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Heather Blazing - Colm Toibin

Paperback Published: 1st September 1993
ISBN: 9780330321259
Number Of Pages: 243

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Eamon Redmond is a judge in Ireland's high court, a completely legal creature who is just beginning to discover how painfully unconnected he is from other human beings. With effortless fluency, Colm Toibin reconstructs the history of Eamon's relationships - with his father, his first 'girl', his wife and the children who barely know him.

He gives us a family as minutely realised as any of John McGahern's and he writes about Eamon's affection for the Irish coast with such painterly skill that the land itself becomes a character.

About the Author

Colm Toibin was born in Ireland in 1955. He is the author of The South, The Heather Blazing, The Story of the Night, The Blackwater Lightship and most recently The Master, which was short-listed for the 2004 Man Booker Prize. His non-fiction includes Bad Blood, Homage to Barcelona and The Sign of the Cross. His work has been translated into seventeen languages. He lives in Dublin.

Toibin's debut (The South, 1991) followed its heroine, a married Irishwoman on the lam, through a cycle of gain and loss; his downbeat second novel, the portrait of a Dublin judge, is all loss, no gain. An only child, Eamon Redmond lost his mother in infancy (she died in 1934). Raised by his undomesticated schoolteacher father in a small Irish town, he learned early on to be self-sufficient. His grandfather had been imprisoned by the British; his father had also participated in the struggle for independence. Eamon joins their party, Fianna Fail, and establishes his legal career through political contacts. While Eamon's still a teenager, his father has a stroke, driving the schoolboy deeper into solitude. His future wife Carmel (they meet during a campaign) finds his reserve charming, at first, but she will never break it down, and years later (after she herself has had a stroke) she cries out, "You don't love me...you don't love any of us." (That "us" refers to their grown children, son Donal and daughter Niamh, estranged from their father since adolescence.) Eamon, then, is the coldest of cold fish; even at the end, after Carmel's death, he stirs little sympathy. Meanwhile, Toibin gives us present and past in alternate chapters; Eamon as a senior High Court judge, sharp-tongued on the bench but placidly uncommunicative with Carmel while summering at the shore, is contrasted with Eamon as a child. The technique hurts the story, and Toibin's undernourished prose lowers the temperature even further. At one point, pondering his most important judgment, Eamon realizes "he was not equipped to be a moral arbiter." Could this be a career crisis? But, no, the moment passes - another in a series of missed opportunities that doom the novel. (Kirkus Reviews)

ISBN: 9780330321259
ISBN-10: 0330321250
Audience: General
Format: Paperback
Language: English
Number Of Pages: 243
Published: 1st September 1993
Publisher: Pan Macmillan
Country of Publication: AU
Dimensions (cm): 19.7 x 13.0  x 1.6
Weight (kg): 0.211
Edition Number: 1

Colm Tóibín


About the Author


Colm Toibin was born in Enniscorthy, Co. Wexford in 1955. He studied at University College Dublin and lived in Barcelona between 1975 and 1978. Out of his experience in Barcelona be produced two books, the novel ‘The South’ (shortlisted for the Whitbread First Novel Award and winner of the Irish Times/ Aer Lingus First Fiction Award) and ‘Homage to Barcelona’, both published in 1990. When he returned to Ireland in 1978 he worked as a journalist for ‘In Dublin’, ‘Hibernia’ and ‘The Sunday Tribune’, becoming features editor of ‘In Dublin’ in 1981 and editor of Magill, Ireland’s current affairs magazine, in 1982.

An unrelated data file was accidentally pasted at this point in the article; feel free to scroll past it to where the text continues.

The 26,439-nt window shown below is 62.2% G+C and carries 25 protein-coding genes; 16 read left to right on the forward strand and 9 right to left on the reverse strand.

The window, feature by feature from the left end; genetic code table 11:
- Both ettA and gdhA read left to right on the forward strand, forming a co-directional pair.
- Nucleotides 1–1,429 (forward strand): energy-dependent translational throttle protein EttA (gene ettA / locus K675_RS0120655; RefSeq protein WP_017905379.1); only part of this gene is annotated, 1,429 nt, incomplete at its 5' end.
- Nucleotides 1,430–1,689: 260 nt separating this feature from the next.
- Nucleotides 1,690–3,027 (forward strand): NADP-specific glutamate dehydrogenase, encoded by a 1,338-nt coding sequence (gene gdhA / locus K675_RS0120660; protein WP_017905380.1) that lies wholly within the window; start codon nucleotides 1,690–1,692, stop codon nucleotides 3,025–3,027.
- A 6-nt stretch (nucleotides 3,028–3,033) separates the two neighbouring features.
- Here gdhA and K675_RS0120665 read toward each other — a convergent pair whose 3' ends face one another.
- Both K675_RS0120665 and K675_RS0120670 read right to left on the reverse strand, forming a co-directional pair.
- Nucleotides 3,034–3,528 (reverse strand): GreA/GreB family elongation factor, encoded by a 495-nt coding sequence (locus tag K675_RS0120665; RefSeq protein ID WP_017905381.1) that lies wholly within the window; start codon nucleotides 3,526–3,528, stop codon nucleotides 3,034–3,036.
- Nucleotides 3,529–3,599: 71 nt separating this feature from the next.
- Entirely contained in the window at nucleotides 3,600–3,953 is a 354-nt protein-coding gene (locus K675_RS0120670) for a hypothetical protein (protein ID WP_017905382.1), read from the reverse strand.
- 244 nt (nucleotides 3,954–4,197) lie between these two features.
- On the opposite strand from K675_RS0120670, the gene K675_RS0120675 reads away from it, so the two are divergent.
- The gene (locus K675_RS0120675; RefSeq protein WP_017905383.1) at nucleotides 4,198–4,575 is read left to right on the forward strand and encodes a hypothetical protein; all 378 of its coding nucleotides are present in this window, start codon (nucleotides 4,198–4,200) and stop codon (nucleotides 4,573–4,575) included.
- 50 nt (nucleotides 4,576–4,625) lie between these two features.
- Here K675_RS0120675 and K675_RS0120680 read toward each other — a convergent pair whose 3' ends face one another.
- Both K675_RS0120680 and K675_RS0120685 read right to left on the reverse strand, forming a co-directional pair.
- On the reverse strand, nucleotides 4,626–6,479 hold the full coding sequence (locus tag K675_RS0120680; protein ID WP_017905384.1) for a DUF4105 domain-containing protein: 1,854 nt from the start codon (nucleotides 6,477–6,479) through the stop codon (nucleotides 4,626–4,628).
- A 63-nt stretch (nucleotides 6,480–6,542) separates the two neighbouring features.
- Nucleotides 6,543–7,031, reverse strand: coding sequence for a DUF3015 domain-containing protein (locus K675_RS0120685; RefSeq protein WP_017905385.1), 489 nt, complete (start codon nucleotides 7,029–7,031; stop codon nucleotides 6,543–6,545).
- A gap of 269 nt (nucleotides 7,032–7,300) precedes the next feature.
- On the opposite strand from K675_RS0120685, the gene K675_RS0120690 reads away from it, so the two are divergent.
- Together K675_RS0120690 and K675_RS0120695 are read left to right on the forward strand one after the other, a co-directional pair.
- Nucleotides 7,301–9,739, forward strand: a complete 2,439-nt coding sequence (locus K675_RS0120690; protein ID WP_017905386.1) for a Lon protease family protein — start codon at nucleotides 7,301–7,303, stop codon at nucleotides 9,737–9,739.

He left Magill in 1985 and travelled in Africa and South America. His journalism from the 1980s was collected in ‘The Trial of the Generals’ (1990). His other work as a journalist and travel writer includes ‘Bad Blood: A Walk Along the Irish Border’ (1987) and ‘The Sign of the Cross: Travels in Catholic Europe’ (1994). His other novels are: ‘The Heather Blazing (1992, winner of the Encore Award); ‘The Story of the Night’ (1996, winner of the Ferro-Grumley Prize); ‘The Blackwater Lightship’ (1999, shortlisted for the IMPAC Dublin Prize and the Booker Prize and made into a film starring Angela Lansbury); ‘The Master’ (2004, winner of the Dublin IMPAC Prize; the Prix du Meilleur Livre; the LA Times Novel of the Year; and shortlisted for the Booker Prize); ‘Brooklyn’ (2009, winner of the Costa Novel of the Year).

His short story collections are ‘Mothers and Sons’ (2006, winner of the Edge Hill Prize) and ‘The Empty Family (2010). His play ‘Beauty in a Broken Place’ was performed at the Peacock Theatre in Dublin in 2004. His other books include: ‘The Modern Library: the 200 Best Novels Since 1950’ (with Carmen Callil); ‘Lady Gregory’s Toothbrush’ (2002); ‘Love in a Dark Time: Gay Lives from Wilde to Almodovar’ (2002) and ‘All a Novelist Needs: Essays on Henry James’ (2010). He has edited ‘The Penguin Book of Irish Fiction’. His work has been translated into thirty languages. In 2008, a book of essays on his work ‘Reading Colm Toibin’, edited by Paul Delaney, was published. He has received honorary doctorates from the University of Ulster and from University College Dublin.

He is a regular contributor to the Dublin Review, the New York Review of Books and the London Review of Books. In 2006 he was appointed to the Arts Council in Ireland. He has twice been Stein Visiting Writer at Stanford University and also been a visiting writer at the Michener Center at the University of Texas at Austin. He is currently Leonard Milberg Lecturer in Irish Letters at Princeton University.

Visit Colm Tóibín's Booktopia Author Page


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